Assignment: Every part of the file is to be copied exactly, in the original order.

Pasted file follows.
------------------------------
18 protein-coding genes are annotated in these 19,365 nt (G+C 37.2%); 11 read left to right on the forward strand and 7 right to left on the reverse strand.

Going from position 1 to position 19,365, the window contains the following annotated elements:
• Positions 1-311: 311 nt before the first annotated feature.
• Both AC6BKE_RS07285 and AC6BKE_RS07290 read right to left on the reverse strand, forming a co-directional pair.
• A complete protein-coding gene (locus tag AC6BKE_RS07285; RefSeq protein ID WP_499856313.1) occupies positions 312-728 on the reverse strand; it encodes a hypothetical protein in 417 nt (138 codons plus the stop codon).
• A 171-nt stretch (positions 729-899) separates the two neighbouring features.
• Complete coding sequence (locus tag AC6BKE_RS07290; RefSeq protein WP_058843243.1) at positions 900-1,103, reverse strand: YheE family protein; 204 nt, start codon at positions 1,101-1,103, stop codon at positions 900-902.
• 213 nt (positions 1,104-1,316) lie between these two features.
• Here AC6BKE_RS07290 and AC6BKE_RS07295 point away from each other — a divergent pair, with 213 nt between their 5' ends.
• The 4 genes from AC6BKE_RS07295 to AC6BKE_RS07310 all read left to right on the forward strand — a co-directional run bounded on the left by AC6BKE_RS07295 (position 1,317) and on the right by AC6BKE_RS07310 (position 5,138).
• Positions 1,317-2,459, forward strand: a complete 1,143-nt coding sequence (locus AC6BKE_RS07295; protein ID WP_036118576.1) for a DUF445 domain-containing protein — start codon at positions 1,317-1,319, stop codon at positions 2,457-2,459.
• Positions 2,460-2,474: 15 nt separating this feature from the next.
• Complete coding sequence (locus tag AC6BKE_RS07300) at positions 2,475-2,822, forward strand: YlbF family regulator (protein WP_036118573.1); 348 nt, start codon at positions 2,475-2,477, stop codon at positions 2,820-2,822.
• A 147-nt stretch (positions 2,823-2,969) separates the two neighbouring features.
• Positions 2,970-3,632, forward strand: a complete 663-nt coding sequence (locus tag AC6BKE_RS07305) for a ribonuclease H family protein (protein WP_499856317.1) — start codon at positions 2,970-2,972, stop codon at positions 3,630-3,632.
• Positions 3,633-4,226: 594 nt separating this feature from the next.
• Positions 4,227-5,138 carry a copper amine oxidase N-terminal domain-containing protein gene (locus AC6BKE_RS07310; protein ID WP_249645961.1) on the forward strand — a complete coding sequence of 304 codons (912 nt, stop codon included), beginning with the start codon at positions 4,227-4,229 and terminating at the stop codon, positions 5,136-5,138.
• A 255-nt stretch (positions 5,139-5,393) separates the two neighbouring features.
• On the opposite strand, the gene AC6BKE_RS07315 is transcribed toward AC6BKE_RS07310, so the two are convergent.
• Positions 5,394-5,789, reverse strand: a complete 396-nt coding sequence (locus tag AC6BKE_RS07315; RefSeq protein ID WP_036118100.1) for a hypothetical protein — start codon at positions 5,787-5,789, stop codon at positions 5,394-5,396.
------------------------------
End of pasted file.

18 protein-coding genes are annotated in these 19,365 nt (G+C 37.2%); 11 read left to right on the forward strand and 7 right to left on the reverse strand.

Going from position 1 to position 19,365, the window contains the following annotated elements:
• Positions 1-311: 311 nt before the first annotated feature.
• Both AC6BKE_RS07285 and AC6BKE_RS07290 read right to left on the reverse strand, forming a co-directional pair.
• A complete protein-coding gene (locus tag AC6BKE_RS07285; RefSeq protein ID WP_499856313.1) occupies positions 312-728 on the reverse strand; it encodes a hypothetical protein in 417 nt (138 codons plus the stop codon).
• A 171-nt stretch (positions 729-899) separates the two neighbouring features.
• Complete coding sequence (locus tag AC6BKE_RS07290; RefSeq protein WP_058843243.1) at positions 900-1,103, reverse strand: YheE family protein; 204 nt, start codon at positions 1,101-1,103, stop codon at positions 900-902.
• 213 nt (positions 1,104-1,316) lie between these two features.
• Here AC6BKE_RS07290 and AC6BKE_RS07295 point away from each other — a divergent pair, with 213 nt between their 5' ends.
• The 4 genes from AC6BKE_RS07295 to AC6BKE_RS07310 all read left to right on the forward strand — a co-directional run bounded on the left by AC6BKE_RS07295 (position 1,317) and on the right by AC6BKE_RS07310 (position 5,138).
• Positions 1,317-2,459, forward strand: a complete 1,143-nt coding sequence (locus AC6BKE_RS07295; protein ID WP_036118576.1) for a DUF445 domain-containing protein — start codon at positions 1,317-1,319, stop codon at positions 2,457-2,459.
• Positions 2,460-2,474: 15 nt separating this feature from the next.
• Complete coding sequence (locus tag AC6BKE_RS07300) at positions 2,475-2,822, forward strand: YlbF family regulator (protein WP_036118573.1); 348 nt, start codon at positions 2,475-2,477, stop codon at positions 2,820-2,822.
• A 147-nt stretch (positions 2,823-2,969) separates the two neighbouring features.
• Positions 2,970-3,632, forward strand: a complete 663-nt coding sequence (locus tag AC6BKE_RS07305) for a ribonuclease H family protein (protein WP_499856317.1) — start codon at positions 2,970-2,972, stop codon at positions 3,630-3,632.
• Positions 3,633-4,226: 594 nt separating this feature from the next.
• Positions 4,227-5,138 carry a copper amine oxidase N-terminal domain-containing protein gene (locus AC6BKE_RS07310; protein ID WP_249645961.1) on the forward strand — a complete coding sequence of 304 codons (912 nt, stop codon included), beginning with the start codon at positions 4,227-4,229 and terminating at the stop codon, positions 5,136-5,138.
• A 255-nt stretch (positions 5,139-5,393) separates the two neighbouring features.
• On the opposite strand, the gene AC6BKE_RS07315 is transcribed toward AC6BKE_RS07310, so the two are convergent.
• Positions 5,394-5,789, reverse strand: a complete 396-nt coding sequence (locus tag AC6BKE_RS07315; RefSeq protein ID WP_036118100.1) for a hypothetical protein — start codon at positions 5,787-5,789, stop codon at positions 5,394-5,396.